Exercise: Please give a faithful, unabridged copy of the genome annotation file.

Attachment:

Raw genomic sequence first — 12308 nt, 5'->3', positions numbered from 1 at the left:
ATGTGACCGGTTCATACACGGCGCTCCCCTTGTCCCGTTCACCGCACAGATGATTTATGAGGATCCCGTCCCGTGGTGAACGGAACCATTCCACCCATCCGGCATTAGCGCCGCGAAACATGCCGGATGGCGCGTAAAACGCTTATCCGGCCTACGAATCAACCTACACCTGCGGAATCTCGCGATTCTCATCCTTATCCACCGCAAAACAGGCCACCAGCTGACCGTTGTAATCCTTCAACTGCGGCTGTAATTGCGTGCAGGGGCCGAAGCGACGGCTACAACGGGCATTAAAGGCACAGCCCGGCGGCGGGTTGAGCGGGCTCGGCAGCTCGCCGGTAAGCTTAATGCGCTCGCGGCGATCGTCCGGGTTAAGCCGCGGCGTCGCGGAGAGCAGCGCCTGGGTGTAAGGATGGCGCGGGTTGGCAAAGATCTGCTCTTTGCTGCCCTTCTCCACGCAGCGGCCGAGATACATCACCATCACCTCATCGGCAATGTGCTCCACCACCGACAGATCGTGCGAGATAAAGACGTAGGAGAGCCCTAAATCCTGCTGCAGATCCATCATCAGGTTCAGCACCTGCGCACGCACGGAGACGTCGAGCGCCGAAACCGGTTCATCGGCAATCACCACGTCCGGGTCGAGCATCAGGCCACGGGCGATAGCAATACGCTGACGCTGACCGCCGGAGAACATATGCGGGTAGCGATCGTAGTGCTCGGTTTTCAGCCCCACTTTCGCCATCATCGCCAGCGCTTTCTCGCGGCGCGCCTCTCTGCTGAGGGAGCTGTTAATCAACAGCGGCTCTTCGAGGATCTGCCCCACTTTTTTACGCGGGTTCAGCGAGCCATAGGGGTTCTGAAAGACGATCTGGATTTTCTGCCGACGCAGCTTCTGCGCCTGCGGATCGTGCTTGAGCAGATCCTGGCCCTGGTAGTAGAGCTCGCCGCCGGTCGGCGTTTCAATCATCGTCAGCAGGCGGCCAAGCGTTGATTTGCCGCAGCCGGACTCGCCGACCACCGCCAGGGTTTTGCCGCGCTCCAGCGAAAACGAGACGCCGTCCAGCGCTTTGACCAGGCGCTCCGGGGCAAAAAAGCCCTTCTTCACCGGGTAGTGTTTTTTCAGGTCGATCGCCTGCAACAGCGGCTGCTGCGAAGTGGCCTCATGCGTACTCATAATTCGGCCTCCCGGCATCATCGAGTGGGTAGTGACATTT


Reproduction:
Raw genomic sequence first — 12308 nt, 5'->3', positions numbered from 1 at the left:
ATGTGACCGGTTCATACACGGCGCTCCCCTTGTCCCGTTCACCGCACAGATGATTTATGAGGATCCCGTCCCGTGGTGAACGGAACCATTCCACCCATCCGGCATTAGCGCCGCGAAACATGCCGGATGGCGCGTAAAACGCTTATCCGGCCTACGAATCAACCTACACCTGCGGAATCTCGCGATTCTCATCCTTATCCACCGCAAAACAGGCCACCAGCTGACCGTTGTAATCCTTCAACTGCGGCTGTAATTGCGTGCAGGGGCCGAAGCGACGGCTACAACGGGCATTAAAGGCACAGCCCGGCGGCGGGTTGAGCGGGCTCGGCAGCTCGCCGGTAAGCTTAATGCGCTCGCGGCGATCGTCCGGGTTAAGCCGCGGCGTCGCGGAGAGCAGCGCCTGGGTGTAAGGATGGCGCGGGTTGGCAAAGATCTGCTCTTTGCTGCCCTTCTCCACGCAGCGGCCGAGATACATCACCATCACCTCATCGGCAATGTGCTCCACCACCGACAGATCGTGCGAGATAAAGACGTAGGAGAGCCCTAAATCCTGCTGCAGATCCATCATCAGGTTCAGCACCTGCGCACGCACGGAGACGTCGAGCGCCGAAACCGGTTCATCGGCAATCACCACGTCCGGGTCGAGCATCAGGCCACGGGCGATAGCAATACGCTGACGCTGACCGCCGGAGAACATATGCGGGTAGCGATCGTAGTGCTCGGTTTTCAGCCCCACTTTCGCCATCATCGCCAGCGCTTTCTCGCGGCGCGCCTCTCTGCTGAGGGAGCTGTTAATCAACAGCGGCTCTTCGAGGATCTGCCCCACTTTTTTACGCGGGTTCAGCGAGCCATAGGGGTTCTGAAAGACGATCTGGATTTTCTGCCGACGCAGCTTCTGCGCCTGCGGATCGTGCTTGAGCAGATCCTGGCCCTGGTAGTAGAGCTCGCCGCCGGTCGGCGTTTCAATCATCGTCAGCAGGCGGCCAAGCGTTGATTTGCCGCAGCCGGACTCGCCGACCACCGCCAGGGTTTTGCCGCGCTCCAGCGAAAACGAGACGCCGTCCAGCGCTTTGACCAGGCGCTCCGGGGCAAAAAAGCCCTTCTTCACCGGGTAGTGTTTTTTCAGGTCGATCGCCTGCAACAGCGGCTGCTGCGAAGTGGCCTCATGCGTACTCATAATTCGGCCTCCCGGCATCATCGAGTGGGTAGTGACATTT